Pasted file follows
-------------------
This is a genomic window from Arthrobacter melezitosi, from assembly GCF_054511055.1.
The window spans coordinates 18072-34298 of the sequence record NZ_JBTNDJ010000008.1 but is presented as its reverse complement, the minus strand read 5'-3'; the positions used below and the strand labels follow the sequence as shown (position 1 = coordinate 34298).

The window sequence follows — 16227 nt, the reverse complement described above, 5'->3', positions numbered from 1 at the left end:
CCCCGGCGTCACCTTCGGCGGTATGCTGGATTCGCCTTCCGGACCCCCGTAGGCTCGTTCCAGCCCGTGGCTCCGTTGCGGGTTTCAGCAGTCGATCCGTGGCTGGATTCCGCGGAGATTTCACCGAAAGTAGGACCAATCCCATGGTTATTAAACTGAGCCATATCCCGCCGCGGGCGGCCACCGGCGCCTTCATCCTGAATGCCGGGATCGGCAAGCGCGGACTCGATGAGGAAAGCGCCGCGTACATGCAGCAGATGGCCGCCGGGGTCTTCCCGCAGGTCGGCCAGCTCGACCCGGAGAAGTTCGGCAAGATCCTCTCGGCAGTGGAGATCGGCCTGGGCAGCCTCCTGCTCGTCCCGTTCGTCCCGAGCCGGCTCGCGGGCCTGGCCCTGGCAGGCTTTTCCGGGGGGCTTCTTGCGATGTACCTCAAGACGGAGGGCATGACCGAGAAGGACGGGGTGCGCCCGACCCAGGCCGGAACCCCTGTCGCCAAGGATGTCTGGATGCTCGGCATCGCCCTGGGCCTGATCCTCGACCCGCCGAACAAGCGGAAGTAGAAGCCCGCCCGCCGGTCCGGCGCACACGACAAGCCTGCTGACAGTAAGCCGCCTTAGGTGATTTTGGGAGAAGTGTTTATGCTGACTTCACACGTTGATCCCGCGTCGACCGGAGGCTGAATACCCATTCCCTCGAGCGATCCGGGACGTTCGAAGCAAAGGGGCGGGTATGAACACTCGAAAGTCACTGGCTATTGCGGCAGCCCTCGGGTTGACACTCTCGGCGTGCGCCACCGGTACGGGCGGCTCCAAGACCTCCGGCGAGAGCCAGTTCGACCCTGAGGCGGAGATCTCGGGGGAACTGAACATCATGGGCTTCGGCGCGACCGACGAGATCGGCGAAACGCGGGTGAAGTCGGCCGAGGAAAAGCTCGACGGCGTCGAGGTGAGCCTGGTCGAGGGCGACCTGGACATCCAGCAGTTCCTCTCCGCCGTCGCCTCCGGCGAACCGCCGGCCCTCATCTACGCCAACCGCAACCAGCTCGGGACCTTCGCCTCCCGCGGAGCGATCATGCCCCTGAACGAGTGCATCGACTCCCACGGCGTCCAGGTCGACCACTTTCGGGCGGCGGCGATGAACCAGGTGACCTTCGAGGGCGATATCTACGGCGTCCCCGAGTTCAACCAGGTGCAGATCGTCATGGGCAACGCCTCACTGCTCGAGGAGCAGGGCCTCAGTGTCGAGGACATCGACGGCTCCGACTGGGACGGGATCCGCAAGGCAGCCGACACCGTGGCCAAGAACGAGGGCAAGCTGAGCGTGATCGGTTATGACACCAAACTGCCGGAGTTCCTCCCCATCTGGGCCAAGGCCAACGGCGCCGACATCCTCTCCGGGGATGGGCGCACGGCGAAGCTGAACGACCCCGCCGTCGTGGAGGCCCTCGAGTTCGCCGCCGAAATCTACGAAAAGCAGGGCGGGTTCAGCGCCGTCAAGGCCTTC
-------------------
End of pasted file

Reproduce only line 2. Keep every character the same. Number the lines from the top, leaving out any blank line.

The window spans coordinates 18072-34298 of the sequence record NZ_JBTNDJ010000008.1 but is presented as its reverse complement, the minus strand read 5'-3'; the positions used below and the strand labels follow the sequence as shown (position 1 = coordinate 34298).